Condensate drain in the crawlspace air gap with P-trap however

Inspection today found that the condensate line from the AC evaporator was emptying into a waste pipe with a P-trap, in the crawlspace. Are there any standards or requirements on the height that an open drain such as this would need to be? My thinking is any kind of drain blockage downstream is going to allow sewage to back up into the crawlspace without anyone knowing since this drain is much lower than a drain such as at the bathtubs (where you normally get your first clue of sewer line blockage). Any standards or requirements as to the height of an open drain such as this or is it even allowed below floor level or in an area that cannot be seen if a problem. I know that there are standards and requirements for the height above the P-trap for a washing machine but is this particular set up addressed anywhere?


Good find, Larry.
I think I would be recommending a backflow preventer for that exact potential occurence and also a trap primer to make sure that trap doesn’t dry out. JMHO


Unless the heating side of that HVAC unit is a condensing furnace, the trap is going to dry during the winter and you’ll get sewer gas into the house through the condensate drain. I second the recommendation for a trap primer installation. Also, what you have right now is an air break not an air gap and it really should have an air gap.

Here is IPC for air gap:

Here is the UPC:

basically 1 inch minimum for upc and not less than 2x the diameter of the indirect waste pipe opening for IPC


On the surface this appears to be the exact configuration that we see all the time in a basement where the condensate drain discharges into a floor drain. The primary difference is that in the basement example there is a chance that the occupants would see a sewer backup however in this crawlspace that probably wouldn’t happen. In these instances we usually see a condensate pump with the discharge directed up and out to daylight. I think I would call out the plumbing drain for it’s potential problem and the condensate system for needing a pump or other discharge method.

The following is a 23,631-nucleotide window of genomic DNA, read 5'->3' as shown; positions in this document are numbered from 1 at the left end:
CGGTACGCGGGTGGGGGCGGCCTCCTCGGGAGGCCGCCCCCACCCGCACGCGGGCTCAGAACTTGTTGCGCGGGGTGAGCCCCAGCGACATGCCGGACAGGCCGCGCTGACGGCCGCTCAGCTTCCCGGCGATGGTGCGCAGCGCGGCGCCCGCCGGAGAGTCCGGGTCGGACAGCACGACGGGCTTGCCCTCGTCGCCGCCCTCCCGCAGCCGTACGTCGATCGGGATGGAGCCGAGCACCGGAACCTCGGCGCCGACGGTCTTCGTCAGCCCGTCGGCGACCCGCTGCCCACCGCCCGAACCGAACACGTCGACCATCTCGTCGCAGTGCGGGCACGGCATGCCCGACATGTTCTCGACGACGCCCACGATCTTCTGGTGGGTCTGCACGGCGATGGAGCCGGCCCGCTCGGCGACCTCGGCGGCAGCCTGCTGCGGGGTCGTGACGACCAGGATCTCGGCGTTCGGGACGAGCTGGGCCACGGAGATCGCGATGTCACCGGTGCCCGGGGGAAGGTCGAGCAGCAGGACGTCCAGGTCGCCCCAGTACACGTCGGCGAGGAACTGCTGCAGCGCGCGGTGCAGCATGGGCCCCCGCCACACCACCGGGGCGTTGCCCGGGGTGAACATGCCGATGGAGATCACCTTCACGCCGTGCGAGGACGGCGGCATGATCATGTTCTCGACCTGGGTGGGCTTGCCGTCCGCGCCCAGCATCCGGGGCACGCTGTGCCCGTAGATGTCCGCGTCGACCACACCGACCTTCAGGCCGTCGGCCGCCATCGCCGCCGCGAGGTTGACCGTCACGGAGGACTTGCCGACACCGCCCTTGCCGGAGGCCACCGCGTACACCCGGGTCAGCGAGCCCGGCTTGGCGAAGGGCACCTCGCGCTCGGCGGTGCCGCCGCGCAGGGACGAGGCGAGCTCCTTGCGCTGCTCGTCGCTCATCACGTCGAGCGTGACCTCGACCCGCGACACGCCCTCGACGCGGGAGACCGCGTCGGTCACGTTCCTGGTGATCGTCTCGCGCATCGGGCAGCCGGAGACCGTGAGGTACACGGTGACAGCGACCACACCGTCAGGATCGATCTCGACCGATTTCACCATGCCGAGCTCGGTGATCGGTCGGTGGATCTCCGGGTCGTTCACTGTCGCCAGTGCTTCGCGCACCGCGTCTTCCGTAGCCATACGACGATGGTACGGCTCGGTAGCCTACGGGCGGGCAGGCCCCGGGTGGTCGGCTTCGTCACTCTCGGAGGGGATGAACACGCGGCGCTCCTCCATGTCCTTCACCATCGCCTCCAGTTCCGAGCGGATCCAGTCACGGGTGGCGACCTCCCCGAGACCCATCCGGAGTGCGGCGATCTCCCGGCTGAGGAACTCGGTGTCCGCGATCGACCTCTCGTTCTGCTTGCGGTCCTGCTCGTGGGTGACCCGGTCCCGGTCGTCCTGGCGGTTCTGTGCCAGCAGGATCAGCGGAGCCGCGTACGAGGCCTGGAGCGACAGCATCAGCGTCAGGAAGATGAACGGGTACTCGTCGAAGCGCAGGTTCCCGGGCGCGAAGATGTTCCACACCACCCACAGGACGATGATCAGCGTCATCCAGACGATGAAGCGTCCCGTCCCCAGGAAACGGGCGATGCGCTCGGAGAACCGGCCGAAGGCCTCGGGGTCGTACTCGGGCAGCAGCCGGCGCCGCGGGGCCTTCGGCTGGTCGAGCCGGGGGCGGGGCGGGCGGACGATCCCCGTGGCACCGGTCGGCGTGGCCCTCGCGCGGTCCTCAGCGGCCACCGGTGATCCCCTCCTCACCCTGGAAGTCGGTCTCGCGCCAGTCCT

Thank you for all the responses. I appreciate it! In my area contractors (especially sub contactors) just do not know how to deal with crawl space applications. Almost all homes are slab on grade except for those on expansive soils. So, when I do an inspect a home with a crawlspace I find several issues. this one was no exception… however this one did come equipped with a very dead, maggot infested and stinking squirrel carcass…lots of newly hatched flies also taking wing…luckily their numbers were kept in check by the dozen or so Black Widow Spiders that kept me company while I traversed the very damp crawlspace…


Hope you did not bring one home.

My wife say’s no new Pests…or was it pets?